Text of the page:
This document says all the important things; but, again, I don’t have any confidence at all in DeKalb County administrators. Pretty soon, we’ll hear Green whining and complaining just as Thurmond did. Accomplishing nothing is where it’s at in DeKalb County Schools supt’s position. I think Green was a very poor choice based solely on his defense of his high-spending habits. The way he words his defense is scary and shows the poor quality of his thinking. We are in for it, again. Thank you, board, for sticking it to us one more time.

  2. sawyerbrown68 says:

    “A qualified, skilled principal in every school, gifted at harnessing the power of teachers and parents to work in harmony for the development of every child; empowered principals who can remove inadequate teachers and staff.”

    Has anyone looked at the staffing need for Lakeside High School recently on https://pats.dekalb.k12.ga.us ? Should the PTA and School Advisory Council use their advisory role to prevent the staffing mess that confronted Lakeside at the beginning of the last school year.

    It’s quite unusual that many of the open positions, posted just last week, were already common knowledge in the community because of announced departures, retirement notices, and unfortunate death of a teacher in April. What is HR doing?

    There is a concern that assistant principals are unable to work there and routinely ask for and receive lateral transfers after a short time in office. Is there a district leadership failure in staffing the school? Do they send below average assistant principals on purpose?

  3. Limiting Magnets to only the top 5% of High school students would limit so many. As many high school students mature over time. I was only a B student in High School yet was in the top 5% of my Engineering Class. I saw students who were at the top of their high school class not make it in Engineering School. The top 20% with potential should be eligible.

  4. @sawyerbrown: These are the jobs posted for Lakeside:

    LAKESIDE HIGH 5
    Counselor II High School – 1
    ROTC, Air Force Enlisted HS – 1
    Teacher, Family & Consumer HS – 1
    Teacher, Science – HS – 2

    BTW, lots of jobs posted on PATS right now!
    https://pats.dekalb.k12.ga.us/

  5. dekalbteacher says:

    Is every metro school district holding a job fair one month before school starts? Sawyerbrown comments on the late posting of jobs at Lakeside. Can anyone else speak to openings at other schools that never make it to PATS or make it to PATS weeks or months after the identified needs?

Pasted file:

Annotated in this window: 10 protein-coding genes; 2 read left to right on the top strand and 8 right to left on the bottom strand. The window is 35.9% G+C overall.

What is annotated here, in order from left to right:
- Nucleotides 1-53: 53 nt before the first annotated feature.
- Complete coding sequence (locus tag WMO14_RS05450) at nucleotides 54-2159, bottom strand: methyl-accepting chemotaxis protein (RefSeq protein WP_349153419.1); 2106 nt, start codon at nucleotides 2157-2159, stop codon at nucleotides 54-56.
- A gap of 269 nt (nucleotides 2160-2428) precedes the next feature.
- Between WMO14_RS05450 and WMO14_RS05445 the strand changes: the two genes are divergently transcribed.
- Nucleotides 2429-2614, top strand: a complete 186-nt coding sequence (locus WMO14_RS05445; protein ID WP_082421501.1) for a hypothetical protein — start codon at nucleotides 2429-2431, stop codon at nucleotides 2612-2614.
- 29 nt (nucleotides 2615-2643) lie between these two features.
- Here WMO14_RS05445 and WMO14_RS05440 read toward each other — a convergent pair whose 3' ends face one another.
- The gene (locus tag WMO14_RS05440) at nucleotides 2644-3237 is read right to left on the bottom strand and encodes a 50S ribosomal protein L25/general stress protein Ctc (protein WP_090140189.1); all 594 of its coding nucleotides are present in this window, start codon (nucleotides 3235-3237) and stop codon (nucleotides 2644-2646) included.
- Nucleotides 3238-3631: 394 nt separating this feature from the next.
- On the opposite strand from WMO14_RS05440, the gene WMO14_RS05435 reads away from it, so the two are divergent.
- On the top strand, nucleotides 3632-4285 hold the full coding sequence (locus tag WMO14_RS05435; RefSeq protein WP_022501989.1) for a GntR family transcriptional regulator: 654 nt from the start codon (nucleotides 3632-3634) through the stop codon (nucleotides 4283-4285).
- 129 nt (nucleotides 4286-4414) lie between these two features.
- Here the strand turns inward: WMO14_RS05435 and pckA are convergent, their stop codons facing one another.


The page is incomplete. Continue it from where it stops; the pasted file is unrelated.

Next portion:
Thurmond didn’t waste any time getting a new finance person and establishing a PR position for Quinn Hudson. Will Dr. Green sort out the teaching vacancies and HR issues first, or will he follow Thurmond’s salute-worthy ways?

  6. sawyerbrown68 says:

    A light examination on PATS can tell you if a position was posted in April, May, or June. Sensible managers tell us that a position ought to be posted for anyone who has died , does not sign a contract, or has filed for retirement within 2 weeks of the event. It seems to be the case for most schools.

    Check Arabia Mountain, Chamblee, Dekalb Art, Druid Hills, Dunwoody, Tucker.

  7. Local Thinker says:

    I would add this:

    Career and college guidance is not happening for every student and not early enough. There are lots of “resources” available like GA 411 and these “plans” for middle and high school but they are rarely implemented. Maybe they are being implemented in Dunwoody or whatever, but not happening in South DeKalb.

    We need comprehensive college and career guidance for all students but especially middle school. We need to prepare middle school students to take high seriously from day 1 of 9th grade. they need to intrinsically understand the value of their education. the district needs to be honest about this shortfall and help find ways the community can supplement if they can’t properly staff school counselors.

    Also missing a focus on counseling vs discipline. This is a school culture issue. We should be helping students get to the root of their issues and help them solve them instead of detention, sitting at the VP’s office, in house suspension, out of school suspension or whatever outdated archaic discipline system we’ve got going on. this requires patience and caring for kids not labels and ignoring them.

Comments are closed.